“But, my friends, let me digress for a moment, and forgive me for keeping you here: I wish today that we were still the old grains of dust! Our lives were ordered not by laws but by whims.”
My final entry for German Literature Month is Joseph Roth’s Confession of a Murderer. The tale of tangled identity, jealousy and class envy is told by an observer narrator–a man who has no connection to the story, but he has the ability to listen. The narrator lives in Paris opposite a Russian restaurant called Tari-Bari. It’s an odd sort of place, and since this is post Russian Revolution, the place is full of Russian emigrants. The narrator notes that in the restaurant, “time played no part.”
A tin clock hung on the wall. Sometimes it stopped, sometimes it was wrong; its purpose seemed to be not to tell the time, but to ridicule it. No one looked at the clock. Most of the guests in this restaurant were Russian emigrants. And even those amongst them who, in their own country, might have had a sense of punctuality and exactitude, seemed now, in a foreign land, either to have lost it or to be ashamed of displaying it. Yes, it was as though those emigrants were consciously demonstrating against the calculating, the all-calculating and so very calculated, deliberations of the European West.
Complementing the idea that a sense of time doesn’t play much of a role at the restaurant, patrons have an “alcoholic breakfast,” and even though the place closes, patrons remain inside; some even sleep there. But the timelessness that pervades the restaurant goes beyond the sleeping and drinking past regular hours. For these people, in many ways, time stands still. Their lives in Russia have been interrupted. Some emigres managed to adapt to their new lives while, for others, they are frozen in time.
Of all the patrons in the restaurant, the narrator is drawn, not in a pleasant way, to one particular man. He smiles at the narrator and is nice enough, but it’s an odd smile which “disturbed” the narrator. One day, this man, Golubchik, relates his story to the entire restaurant. He’s sometimes addressed as “our murderer” and freely admits that he was once a police spy. But if he was a member of the secret police, why is he tolerated? So Golubchik tells his story; he was the bastard son of Prince Krapotkin and a married peasant woman. He grows up knowing that he’s different (he thinks that means ‘special’) and fanned by the notion that he’s the son of a prince, he decides to seek out his father in order to claim his, as he sees it, birth right. On the way to Odessa to see his father, he has a fateful meeting with a mysterious character, a well-dressed Hungarian named Lakatos. Lakatos befriends Golubchik and after a huge meal and a lot of alcohol, Golubchik tells his story to his new friend. Lakatos encourages Golubchik to confront the prince.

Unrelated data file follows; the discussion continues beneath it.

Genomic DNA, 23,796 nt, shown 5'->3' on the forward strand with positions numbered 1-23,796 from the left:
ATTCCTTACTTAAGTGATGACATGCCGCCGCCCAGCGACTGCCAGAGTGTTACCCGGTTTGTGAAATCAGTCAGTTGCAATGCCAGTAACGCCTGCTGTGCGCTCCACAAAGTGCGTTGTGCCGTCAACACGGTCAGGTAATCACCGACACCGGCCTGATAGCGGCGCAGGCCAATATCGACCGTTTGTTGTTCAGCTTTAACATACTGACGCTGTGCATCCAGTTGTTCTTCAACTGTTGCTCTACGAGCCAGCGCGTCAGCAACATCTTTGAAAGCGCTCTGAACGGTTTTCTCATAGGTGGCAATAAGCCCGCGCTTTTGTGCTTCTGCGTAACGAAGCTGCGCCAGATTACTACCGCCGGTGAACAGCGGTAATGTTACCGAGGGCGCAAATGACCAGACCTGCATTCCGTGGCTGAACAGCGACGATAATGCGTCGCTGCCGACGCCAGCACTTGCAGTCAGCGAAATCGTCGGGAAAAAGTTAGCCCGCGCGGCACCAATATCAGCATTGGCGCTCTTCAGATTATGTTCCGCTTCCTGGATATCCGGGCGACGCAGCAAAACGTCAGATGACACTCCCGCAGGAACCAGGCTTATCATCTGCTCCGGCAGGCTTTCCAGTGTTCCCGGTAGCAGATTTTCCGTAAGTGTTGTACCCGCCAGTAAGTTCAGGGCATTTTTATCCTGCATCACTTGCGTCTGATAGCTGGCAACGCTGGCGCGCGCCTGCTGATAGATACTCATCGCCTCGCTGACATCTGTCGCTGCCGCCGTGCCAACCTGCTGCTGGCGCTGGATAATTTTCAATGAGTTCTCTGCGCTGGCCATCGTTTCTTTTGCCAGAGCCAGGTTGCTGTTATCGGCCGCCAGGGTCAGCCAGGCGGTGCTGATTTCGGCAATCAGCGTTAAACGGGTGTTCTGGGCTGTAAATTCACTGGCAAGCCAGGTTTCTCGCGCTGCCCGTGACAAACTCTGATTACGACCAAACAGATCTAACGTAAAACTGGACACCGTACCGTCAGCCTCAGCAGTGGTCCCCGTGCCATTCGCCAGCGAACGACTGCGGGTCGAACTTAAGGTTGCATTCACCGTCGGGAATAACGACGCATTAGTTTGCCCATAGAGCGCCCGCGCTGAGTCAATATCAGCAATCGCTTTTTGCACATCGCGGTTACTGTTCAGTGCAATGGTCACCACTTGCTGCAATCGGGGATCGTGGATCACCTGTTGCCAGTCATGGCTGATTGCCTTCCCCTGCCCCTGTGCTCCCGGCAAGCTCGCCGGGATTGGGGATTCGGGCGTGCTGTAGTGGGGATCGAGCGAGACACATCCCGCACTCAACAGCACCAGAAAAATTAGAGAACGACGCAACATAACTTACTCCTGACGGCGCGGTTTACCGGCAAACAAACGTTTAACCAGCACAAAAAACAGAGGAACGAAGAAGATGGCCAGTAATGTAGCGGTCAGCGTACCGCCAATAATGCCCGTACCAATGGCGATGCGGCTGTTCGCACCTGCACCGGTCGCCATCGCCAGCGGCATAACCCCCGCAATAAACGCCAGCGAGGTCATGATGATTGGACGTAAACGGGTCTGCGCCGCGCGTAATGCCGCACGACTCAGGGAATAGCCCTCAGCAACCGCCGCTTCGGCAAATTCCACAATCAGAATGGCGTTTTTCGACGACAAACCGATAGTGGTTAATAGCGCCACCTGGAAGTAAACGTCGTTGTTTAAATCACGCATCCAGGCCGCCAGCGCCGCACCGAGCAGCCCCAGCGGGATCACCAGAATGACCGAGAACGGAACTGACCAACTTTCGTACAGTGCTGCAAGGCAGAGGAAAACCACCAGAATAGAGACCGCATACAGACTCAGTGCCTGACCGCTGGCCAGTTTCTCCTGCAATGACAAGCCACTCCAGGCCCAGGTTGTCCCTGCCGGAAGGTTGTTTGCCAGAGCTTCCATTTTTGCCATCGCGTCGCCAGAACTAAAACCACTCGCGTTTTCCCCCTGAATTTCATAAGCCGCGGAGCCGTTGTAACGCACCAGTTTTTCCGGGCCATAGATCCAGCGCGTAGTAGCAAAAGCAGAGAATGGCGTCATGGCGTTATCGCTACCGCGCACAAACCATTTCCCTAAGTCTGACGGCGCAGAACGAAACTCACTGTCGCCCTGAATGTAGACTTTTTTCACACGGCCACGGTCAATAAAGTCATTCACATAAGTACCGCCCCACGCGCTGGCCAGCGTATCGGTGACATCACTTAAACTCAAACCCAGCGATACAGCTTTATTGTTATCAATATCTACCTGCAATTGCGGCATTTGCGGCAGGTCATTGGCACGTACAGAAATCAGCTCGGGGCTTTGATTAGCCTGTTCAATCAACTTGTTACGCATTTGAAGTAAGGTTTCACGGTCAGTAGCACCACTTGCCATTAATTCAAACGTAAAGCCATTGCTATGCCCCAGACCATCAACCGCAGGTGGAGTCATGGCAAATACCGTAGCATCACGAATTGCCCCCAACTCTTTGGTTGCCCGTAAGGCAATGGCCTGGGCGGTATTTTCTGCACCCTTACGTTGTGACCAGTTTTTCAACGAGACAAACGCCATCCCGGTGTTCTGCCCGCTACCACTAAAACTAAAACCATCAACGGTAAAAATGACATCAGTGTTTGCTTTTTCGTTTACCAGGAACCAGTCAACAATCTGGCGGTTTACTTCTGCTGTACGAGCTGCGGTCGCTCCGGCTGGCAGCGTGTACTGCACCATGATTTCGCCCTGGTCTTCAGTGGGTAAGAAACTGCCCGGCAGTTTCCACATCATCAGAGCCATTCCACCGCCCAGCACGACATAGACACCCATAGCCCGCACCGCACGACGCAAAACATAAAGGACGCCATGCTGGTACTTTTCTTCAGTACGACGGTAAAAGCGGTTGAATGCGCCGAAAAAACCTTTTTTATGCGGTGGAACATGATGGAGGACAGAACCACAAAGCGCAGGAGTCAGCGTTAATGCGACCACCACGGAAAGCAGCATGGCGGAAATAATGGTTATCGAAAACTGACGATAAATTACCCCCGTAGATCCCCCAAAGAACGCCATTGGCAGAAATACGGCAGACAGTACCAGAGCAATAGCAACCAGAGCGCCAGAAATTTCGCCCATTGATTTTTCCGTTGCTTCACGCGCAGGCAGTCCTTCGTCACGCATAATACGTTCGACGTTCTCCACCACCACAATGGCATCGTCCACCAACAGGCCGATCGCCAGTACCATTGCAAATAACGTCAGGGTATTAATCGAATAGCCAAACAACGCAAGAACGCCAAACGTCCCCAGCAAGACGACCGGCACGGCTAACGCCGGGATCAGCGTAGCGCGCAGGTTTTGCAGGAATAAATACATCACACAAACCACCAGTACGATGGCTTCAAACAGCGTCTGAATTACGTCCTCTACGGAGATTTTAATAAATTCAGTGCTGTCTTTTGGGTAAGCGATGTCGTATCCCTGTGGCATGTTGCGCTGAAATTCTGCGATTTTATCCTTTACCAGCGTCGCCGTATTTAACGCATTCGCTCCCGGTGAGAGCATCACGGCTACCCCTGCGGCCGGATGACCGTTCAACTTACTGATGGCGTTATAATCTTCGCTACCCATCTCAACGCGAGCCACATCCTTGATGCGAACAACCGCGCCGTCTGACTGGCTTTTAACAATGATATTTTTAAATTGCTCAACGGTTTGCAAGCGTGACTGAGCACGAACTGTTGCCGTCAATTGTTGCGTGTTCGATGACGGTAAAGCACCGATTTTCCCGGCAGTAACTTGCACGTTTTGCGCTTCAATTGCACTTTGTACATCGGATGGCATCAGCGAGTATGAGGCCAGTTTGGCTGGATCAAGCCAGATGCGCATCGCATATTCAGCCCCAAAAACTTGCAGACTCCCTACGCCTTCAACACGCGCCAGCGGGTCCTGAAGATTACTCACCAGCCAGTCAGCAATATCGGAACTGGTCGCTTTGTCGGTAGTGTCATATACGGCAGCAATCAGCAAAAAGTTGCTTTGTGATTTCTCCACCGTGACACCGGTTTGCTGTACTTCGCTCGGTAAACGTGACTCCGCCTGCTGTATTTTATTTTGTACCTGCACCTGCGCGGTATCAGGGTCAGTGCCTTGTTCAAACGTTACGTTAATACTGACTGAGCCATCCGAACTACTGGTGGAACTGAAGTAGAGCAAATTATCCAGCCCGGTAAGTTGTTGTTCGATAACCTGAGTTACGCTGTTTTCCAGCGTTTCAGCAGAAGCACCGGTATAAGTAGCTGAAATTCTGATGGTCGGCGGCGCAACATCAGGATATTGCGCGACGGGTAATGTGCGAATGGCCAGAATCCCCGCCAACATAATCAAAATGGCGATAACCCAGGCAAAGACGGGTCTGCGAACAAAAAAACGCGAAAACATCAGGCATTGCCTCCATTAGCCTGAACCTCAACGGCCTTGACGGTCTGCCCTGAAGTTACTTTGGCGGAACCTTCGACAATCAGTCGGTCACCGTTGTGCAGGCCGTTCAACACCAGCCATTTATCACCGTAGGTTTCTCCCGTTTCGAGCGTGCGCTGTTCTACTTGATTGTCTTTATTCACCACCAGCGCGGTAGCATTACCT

Lakatos, complete with a limp, is a devilish figure who leads the clueless Golubchik to his moral doom, “straight to hell.” Soon embroiled in the labyrinthine layers of murky state bureaucracy, Golubchik finds himself a member of the Ochrana. While Golubchik’s life becomes arguably more interesting, it also grows more confusing–especially when he’s sent to Paris and is assigned to spy on a dressmaker and his models. Here, Golobchik runs into his arch enemy. … Well at least the man he thinks is his arch enemy, Prince Krapotkin’s son–his legitimate son.
This is a tale of tangled identity: Golubchik is a peasant yet longs to be a prince and claim his so-called birth-right. As a spy, opportunities arise for Golubchik to use his power to usurp Prince Kraptokin’s son, but he’s bucking the rigidity of the class system. There’s a comic element here to be found in Golubchik’s fate. Here’s a man who is a spy and yet in some ways he’s completely clueless.
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